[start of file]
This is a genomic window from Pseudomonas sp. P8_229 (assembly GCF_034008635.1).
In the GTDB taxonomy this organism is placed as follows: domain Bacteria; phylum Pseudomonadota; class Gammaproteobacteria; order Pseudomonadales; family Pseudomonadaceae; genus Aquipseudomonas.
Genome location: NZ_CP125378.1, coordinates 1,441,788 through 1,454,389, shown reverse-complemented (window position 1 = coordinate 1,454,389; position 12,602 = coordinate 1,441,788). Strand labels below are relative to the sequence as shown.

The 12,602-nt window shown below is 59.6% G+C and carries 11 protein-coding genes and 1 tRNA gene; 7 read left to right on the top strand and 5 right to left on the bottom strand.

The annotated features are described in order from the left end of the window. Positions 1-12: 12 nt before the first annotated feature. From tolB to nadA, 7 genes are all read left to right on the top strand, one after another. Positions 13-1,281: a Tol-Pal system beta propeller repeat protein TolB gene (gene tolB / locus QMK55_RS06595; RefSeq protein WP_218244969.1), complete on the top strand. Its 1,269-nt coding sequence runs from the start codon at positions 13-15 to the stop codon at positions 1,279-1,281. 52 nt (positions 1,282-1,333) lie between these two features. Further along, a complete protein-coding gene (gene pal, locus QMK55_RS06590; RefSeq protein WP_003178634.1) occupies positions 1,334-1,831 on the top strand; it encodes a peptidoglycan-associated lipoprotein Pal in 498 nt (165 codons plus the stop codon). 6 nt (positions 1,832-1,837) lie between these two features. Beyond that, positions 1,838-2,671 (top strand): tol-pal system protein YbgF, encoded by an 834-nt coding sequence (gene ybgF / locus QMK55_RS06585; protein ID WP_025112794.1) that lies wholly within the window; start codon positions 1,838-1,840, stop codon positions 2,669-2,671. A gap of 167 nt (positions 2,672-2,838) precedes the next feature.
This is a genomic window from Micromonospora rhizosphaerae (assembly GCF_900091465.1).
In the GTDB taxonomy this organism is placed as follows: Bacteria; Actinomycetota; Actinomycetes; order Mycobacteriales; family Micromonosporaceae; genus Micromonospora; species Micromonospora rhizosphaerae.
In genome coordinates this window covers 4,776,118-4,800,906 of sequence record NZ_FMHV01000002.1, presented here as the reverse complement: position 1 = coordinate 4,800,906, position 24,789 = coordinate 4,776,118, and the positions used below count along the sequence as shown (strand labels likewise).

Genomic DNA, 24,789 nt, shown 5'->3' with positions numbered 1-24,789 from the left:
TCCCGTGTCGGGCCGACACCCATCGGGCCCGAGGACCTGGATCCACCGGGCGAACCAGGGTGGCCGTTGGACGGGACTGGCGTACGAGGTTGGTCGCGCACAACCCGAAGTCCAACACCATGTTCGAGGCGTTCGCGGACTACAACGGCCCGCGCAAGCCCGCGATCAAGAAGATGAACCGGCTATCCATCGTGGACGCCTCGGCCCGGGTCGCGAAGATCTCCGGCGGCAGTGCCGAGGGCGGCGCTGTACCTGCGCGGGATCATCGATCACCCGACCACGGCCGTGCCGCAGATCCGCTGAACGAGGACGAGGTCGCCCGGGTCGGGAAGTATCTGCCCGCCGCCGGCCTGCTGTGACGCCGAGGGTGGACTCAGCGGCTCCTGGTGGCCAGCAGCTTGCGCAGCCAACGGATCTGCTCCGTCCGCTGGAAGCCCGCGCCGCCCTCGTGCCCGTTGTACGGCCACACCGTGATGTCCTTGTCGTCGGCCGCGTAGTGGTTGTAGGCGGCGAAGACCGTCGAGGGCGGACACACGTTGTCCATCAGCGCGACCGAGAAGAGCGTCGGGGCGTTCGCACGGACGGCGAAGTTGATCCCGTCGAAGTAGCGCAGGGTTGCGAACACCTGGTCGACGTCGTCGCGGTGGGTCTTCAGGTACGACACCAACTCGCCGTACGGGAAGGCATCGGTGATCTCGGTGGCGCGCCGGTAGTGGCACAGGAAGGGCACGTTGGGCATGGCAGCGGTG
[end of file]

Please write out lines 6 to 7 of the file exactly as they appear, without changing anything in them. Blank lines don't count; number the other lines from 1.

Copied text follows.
This is a genomic window from Micromonospora rhizosphaerae (assembly GCF_900091465.1).
In the GTDB taxonomy this organism is placed as follows: Bacteria; Actinomycetota; Actinomycetes; order Mycobacteriales; family Micromonosporaceae; genus Micromonospora; species Micromonospora rhizosphaerae.